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May’s Working Mandate

When the prime minister, Theresa May, closed the Conservative Party Conference this week, she was also closing a chapter in the party’s history. Delegates had arrived in Birmingham to the slogan ‘a country that works for everyone’. For many of them that could also have read ‘a party that works for everyone’. Having courteously thanked her predecessor for the work of the last government, she moved rapidly on to reassure listeners that a line had been drawn under what went before. The country had voted to leave the EU and recover its sovereign powers to make its own laws. That would happen. It had also voted for change at home. She would drive that through.

The party was reminded in Birmingham that it was returning to its calling to serve, and do so without the spin: it is in power to serve a country now open to talent, one which rewards enterprise and hard work, is global in its breadth. But it is also parochial in the ties that bind its people together, locally and in their institutions, whether voluntary or official. Through these they support each other in bad times as well as good. And it is a country which will once again have its own sovereign law-making powers. Though the prime minister did not say so, she knows that putting country before party, when it succeeds, brings the party to power and keeps it there.

Four different leaders in the 20th century trod the same path – Baldwin, Chamberlain, Churchill and Thatcher. Although these four differed from each other in many aspects of their policies and beliefs, and May’s plans differ yet again, they share an important central ground: the protection of historic freedoms and Britain’s democracy, the importance of voluntarism, social reform – pensions, housing and education – and the opportunity and security it brings to all, the value of economic enterprise, a global outlook, and (to a greater or lesser degree) the intervention of the state to harness change on economic and social fronts. This is the territory of British politics, and it corresponds to the aims of a broad section of voters. It has allowed the party to do what it has been best at doing: gaining, and keeping, power by governing for all.

The speech could emphasize this goal because of the break with the Cameron-Osborne era. May’s deliberate diction is light years from the practised hip informality of what went before, but bears its own message: respect for country and the office now entrusted her, as the government tackles an unhappy legacy: dysfunctional markets (in energy, broadband and housing); an economic model which has let down savers; international companies which ‘treat tax laws as an optional extra’; company bosses who enjoy ‘massive dividends’ while workers’ pensions schemes fell into deficit. In future, May promised, government will act where it should, put wrongs to right, and strengthen the foundations on which the country was built. Government, she explained, was ‘not always glamorous or exciting, but at best it’s a noble calling’.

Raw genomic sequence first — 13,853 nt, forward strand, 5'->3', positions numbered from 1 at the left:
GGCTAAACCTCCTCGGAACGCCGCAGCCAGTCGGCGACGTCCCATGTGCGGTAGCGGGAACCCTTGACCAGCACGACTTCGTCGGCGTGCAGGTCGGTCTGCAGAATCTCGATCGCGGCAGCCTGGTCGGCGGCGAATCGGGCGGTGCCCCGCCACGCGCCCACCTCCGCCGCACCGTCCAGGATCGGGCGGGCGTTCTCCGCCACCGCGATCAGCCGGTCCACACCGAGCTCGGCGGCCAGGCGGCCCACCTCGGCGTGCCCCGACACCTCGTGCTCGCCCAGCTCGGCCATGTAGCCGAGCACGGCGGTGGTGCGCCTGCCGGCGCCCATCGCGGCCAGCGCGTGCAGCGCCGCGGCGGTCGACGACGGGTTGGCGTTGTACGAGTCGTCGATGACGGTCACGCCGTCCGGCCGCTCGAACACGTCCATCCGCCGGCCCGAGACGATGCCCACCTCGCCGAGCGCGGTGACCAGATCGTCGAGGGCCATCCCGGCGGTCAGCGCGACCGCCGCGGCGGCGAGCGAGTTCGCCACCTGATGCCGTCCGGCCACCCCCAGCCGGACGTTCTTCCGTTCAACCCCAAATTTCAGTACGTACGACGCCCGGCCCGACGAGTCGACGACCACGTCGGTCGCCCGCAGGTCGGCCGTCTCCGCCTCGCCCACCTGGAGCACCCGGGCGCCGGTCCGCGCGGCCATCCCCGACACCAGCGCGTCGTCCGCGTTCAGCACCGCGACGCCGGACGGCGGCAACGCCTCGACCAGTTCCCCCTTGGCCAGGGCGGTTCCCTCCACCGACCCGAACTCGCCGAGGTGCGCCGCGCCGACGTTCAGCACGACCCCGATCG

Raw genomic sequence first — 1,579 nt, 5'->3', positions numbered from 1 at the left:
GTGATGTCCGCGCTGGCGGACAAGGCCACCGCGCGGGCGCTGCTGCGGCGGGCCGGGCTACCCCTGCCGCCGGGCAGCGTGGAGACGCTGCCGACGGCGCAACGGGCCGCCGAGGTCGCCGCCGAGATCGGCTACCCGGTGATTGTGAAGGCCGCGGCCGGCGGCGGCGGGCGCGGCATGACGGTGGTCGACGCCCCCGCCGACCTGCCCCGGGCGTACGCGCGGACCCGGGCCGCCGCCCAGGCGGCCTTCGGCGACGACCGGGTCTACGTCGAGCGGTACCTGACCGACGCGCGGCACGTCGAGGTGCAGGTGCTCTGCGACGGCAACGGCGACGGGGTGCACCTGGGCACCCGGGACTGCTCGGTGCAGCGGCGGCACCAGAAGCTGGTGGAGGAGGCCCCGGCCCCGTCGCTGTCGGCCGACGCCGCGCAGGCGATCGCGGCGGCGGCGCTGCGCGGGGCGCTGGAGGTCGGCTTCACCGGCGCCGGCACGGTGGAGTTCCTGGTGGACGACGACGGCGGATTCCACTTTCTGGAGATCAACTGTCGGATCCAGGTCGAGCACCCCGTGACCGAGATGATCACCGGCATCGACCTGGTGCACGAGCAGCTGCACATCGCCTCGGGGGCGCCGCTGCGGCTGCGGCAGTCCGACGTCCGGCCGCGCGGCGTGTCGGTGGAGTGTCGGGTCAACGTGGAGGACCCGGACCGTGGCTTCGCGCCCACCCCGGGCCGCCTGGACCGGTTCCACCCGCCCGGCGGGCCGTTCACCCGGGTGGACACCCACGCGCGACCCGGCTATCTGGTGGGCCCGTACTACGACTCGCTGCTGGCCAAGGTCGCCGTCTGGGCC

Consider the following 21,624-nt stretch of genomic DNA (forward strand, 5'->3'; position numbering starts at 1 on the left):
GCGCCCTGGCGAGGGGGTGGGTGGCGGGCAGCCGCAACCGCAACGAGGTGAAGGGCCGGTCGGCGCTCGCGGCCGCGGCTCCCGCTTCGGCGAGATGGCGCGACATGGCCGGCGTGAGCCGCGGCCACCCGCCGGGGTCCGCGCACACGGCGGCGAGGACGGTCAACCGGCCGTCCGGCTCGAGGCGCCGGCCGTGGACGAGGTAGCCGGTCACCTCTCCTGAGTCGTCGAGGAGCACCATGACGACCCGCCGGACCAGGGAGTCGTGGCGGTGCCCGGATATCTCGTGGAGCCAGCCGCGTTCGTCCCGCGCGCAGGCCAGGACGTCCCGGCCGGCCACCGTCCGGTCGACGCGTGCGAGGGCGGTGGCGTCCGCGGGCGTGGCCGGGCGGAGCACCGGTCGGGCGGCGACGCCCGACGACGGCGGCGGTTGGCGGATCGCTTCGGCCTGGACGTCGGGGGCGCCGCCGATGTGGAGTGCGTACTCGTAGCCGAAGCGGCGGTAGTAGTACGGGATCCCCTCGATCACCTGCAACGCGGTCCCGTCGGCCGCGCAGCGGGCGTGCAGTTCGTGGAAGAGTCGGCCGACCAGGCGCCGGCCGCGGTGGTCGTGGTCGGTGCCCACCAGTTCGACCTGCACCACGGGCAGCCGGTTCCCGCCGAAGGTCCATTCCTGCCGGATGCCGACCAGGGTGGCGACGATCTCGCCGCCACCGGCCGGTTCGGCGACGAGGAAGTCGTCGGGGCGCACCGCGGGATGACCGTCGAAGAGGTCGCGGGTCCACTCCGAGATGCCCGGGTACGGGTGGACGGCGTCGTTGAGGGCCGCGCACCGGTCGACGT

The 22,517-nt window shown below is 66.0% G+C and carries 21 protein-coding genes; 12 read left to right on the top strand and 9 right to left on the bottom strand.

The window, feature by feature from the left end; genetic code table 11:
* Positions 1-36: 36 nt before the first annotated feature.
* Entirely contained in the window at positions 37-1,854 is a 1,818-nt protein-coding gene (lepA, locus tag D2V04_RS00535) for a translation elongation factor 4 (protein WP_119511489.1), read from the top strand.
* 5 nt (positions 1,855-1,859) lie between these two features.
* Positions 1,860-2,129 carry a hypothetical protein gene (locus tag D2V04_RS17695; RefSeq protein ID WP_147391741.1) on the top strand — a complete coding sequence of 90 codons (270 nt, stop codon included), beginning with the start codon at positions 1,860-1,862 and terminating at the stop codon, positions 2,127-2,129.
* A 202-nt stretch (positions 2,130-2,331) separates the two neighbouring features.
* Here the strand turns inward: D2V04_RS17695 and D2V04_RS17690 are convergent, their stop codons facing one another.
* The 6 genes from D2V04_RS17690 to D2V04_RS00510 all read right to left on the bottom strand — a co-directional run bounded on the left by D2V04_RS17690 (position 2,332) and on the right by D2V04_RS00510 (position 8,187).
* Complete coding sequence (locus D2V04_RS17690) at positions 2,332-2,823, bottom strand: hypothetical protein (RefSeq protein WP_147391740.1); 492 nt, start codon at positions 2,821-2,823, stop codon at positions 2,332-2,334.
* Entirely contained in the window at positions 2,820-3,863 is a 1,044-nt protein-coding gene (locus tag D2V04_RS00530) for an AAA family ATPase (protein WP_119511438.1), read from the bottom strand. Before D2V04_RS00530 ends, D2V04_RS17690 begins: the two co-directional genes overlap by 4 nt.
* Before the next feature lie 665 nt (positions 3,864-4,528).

These are early days and May is lucky. The opposition parties are in disarray. Many Labour voters, if the polls are to believed, are willing to give her a chance, as are former ‘don’t knows’. So too are UKIP voters.

There remain the timeless metropolitan elites. They are part of Mrs May’s script – the politicians and commentators, who find patriotism distasteful, concern about immigration parochial, views about crime illiberal, and the decision by 17 million voters to leave the EU ‘bewildering’. Though many of the political big names stayed away from Birmingham, the BBC made good the deficiency, with a dose of cold water inspired not by any well-founded general scepticism of politics and its vicissitudes, but by the usual illiberal response to a world view it finds alien. For now, however, what matters are the 17 million voters. They voted first and foremost to leave the EU and that is what they will want to see happen.


Dr Sheila Lawlor

Dr Sheila Lawlor is Politeia’s Founder and Director of Research. Her background is as an academic historian of 20th century British political history, having started her working life as research fellow at Sidney Sussex College, Cambridge and Churchill College, Cambridge. Her academic publications include Churchill and the Politics of War 1940-41 and for Politeia she has written on social, economic and constitutional policy.

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